• Minnesota

    Test Identifies Bone Marrow Transplant Patients Who Smoke, Helps Yield Better Outcomes

ROCHESTER, Minn. — Simply asking patients who are about to receive a bone marrow transplant whether or not they smoke may not prompt them to disclose their tobacco habit or to kick it, and smoking can lead to poorer outcomes after a transplant. Testing patients for traces of a chemical that tobacco leaves behind can identify smokers and open the door for physicians to help them quit, Mayo Clinic researchers say. Their study was presented April 14 at the Society of Behavioral Medicine Conference in New Orleans.

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Bone marrow transplant patients can face serious consequences from tobacco use after a transplant, such as increased risk of death, complications requiring longer hospitalization and a higher likelihood of developing a secondary medical condition.

When asked, some patients say they don't use tobacco, yet tests show they have traces of cotinine in their blood – a metabolite of nicotine and the most commonly employed biochemical marker for tobacco. The researchers estimate that 35 to 44 percent of patients about to have a bone marrow transplant have recently used tobacco. Of those, 14 to 17 percent describe themselves as smokers before and after the transplant.

"Reasons for misclassification of smoking status among chronically ill smokers are unclear, but may be impacted by exposure to environmental tobacco smoke, use of nicotine replacement, societal pressure to be smoke-free and distress related to smoking status," says lead researcher Shawna Ehlers, Ph.D., a Mayo Clinic psychologist. "But as health care providers, we need to accurately identify every tobacco user, so we can ensure best patient outcomes and help people return home to their loved ones and the life they are fighting so hard to preserve."

Accurate identification of smoking or recent smoking behavior among patients before and after transplants provides a unique opportunity to help tobacco users quit and avoid relapses — also logical considering patients may be in the hospital for a long time and have better access to those programs.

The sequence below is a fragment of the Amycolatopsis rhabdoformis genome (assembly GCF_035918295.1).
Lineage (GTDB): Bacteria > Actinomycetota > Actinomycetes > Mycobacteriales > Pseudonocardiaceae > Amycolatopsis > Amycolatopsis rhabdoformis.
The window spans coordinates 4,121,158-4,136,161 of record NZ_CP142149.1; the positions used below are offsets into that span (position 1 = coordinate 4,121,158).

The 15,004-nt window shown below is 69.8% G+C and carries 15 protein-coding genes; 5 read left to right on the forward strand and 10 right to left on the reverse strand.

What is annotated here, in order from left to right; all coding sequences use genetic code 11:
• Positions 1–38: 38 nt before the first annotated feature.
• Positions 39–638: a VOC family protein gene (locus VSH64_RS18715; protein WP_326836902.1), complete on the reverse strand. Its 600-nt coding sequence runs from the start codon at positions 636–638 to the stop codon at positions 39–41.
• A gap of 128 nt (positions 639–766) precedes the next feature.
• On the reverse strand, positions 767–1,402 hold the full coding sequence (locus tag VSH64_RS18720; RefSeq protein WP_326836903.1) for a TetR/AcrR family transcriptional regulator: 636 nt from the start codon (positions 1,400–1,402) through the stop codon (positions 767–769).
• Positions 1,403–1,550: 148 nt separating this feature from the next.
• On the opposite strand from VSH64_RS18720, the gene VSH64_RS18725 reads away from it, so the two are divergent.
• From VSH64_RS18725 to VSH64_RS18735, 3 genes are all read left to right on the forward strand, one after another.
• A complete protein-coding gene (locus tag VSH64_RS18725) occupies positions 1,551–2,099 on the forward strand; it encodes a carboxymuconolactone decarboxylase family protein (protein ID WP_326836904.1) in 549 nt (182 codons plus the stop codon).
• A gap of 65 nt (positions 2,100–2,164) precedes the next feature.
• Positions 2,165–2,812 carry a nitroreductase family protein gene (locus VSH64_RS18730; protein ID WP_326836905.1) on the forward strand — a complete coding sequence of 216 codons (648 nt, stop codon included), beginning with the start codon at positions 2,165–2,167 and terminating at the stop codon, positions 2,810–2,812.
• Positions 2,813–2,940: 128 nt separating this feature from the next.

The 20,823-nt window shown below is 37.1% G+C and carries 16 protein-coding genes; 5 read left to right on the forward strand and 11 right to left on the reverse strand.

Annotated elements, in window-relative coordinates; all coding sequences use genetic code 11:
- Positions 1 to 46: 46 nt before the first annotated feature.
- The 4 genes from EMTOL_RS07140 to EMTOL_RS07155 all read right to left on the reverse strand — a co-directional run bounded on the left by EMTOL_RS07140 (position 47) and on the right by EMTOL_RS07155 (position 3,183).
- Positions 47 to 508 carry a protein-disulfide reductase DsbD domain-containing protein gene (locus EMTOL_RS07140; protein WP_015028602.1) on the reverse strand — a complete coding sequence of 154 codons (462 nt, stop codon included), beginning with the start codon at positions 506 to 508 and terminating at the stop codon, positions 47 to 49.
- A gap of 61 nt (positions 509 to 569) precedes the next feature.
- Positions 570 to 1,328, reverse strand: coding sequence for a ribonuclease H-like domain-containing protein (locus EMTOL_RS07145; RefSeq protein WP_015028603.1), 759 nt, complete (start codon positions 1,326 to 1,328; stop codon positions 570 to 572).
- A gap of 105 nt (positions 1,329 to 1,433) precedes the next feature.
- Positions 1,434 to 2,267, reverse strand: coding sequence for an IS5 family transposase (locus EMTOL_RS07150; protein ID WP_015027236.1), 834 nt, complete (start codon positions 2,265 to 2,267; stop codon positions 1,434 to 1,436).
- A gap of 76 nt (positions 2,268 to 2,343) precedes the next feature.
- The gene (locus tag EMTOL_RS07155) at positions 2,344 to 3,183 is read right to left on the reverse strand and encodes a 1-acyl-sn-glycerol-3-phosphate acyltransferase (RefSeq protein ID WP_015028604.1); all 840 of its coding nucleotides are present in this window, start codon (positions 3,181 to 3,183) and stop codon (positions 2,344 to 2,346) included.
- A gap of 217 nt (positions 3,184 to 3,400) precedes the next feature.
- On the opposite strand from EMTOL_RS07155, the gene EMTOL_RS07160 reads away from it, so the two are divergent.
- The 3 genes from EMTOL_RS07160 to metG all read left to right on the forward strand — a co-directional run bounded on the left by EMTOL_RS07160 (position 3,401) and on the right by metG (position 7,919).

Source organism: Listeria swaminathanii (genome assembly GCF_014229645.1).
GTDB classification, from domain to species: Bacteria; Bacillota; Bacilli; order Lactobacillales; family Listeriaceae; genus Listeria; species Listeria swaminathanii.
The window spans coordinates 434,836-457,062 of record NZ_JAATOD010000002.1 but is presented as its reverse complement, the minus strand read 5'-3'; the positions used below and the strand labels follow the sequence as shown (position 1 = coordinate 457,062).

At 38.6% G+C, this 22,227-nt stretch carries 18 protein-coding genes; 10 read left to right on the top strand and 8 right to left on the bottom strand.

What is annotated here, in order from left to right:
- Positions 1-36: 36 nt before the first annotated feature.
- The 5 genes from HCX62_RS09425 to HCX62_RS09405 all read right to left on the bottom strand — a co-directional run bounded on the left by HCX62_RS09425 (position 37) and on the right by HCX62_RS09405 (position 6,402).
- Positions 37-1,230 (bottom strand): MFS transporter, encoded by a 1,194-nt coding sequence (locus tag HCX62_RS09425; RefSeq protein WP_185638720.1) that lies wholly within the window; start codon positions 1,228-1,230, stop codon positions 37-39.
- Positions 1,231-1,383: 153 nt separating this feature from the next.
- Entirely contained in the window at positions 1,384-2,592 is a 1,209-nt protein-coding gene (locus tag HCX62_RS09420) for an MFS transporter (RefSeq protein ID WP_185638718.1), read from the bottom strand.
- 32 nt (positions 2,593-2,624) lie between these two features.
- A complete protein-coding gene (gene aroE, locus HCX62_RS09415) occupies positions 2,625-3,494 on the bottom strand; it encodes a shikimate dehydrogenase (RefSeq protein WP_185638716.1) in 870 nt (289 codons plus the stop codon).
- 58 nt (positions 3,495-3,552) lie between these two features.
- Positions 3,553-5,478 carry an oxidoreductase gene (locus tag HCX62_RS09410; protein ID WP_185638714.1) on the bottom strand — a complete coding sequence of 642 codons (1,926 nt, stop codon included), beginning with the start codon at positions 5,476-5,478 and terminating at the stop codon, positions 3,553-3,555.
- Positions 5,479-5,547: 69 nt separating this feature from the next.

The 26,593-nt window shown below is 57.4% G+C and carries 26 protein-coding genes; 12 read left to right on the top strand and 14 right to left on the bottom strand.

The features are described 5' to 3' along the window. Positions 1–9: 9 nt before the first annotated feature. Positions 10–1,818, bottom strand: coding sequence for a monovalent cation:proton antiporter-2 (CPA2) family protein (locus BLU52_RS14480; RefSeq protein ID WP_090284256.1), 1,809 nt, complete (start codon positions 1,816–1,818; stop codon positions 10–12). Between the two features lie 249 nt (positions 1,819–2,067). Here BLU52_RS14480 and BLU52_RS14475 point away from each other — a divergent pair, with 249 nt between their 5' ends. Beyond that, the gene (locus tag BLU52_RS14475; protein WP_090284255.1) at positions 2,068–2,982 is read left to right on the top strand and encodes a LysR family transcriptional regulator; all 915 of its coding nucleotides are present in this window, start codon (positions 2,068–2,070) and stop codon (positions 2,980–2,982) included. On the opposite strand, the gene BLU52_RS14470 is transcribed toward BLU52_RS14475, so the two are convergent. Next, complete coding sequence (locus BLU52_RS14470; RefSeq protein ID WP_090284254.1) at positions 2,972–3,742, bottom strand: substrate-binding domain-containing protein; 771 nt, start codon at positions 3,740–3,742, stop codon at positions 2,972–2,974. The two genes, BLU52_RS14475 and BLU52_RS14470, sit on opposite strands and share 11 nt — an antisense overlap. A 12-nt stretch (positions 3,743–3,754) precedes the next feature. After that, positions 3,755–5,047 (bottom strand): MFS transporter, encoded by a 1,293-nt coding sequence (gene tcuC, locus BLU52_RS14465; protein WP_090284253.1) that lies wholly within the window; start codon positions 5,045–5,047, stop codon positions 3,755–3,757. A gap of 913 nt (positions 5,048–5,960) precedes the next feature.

Dr. Ehlers says physicians need to reassure patients that disclosing tobacco use is in their best interests and will be treated like any other risk factor.

"Until we treat all known risk factors, we are not providing best transplant care," she says.

Tests for cotinine can detect tobacco exposure over the last three to five days and can be collected from urine, blood or saliva. The accuracy of cotinine measures in identifying smoking behavior has been estimated to be greater than 90 percent.

While cotinine tests are accurate, getting the results does take more time and resources, Dr. Ehlers says. But helping transplant patients who smoke abandon the habit could give them the successful transplant outcomes they want and save money in the long run, she adds.

Richard Hurt, M.D., director of Mayo Clinic's Nicotine Dependence Center, says the research could have implications for patients receiving other procedures, and that this study and patient population is a good starting point.

"Stopping smoking clearly improves overall survival after bone marrow transplantation," Dr. Hurt says. "Providing treatment for identified smokers before the transplant should be the standard of care."

The study was funded by the National Institutes of Health and the Fraternal Order of Eagles Cancer Research Fund.

Media Contact: Nick Hanson, 507-284-5005 (days), newsbureau@mayo.edu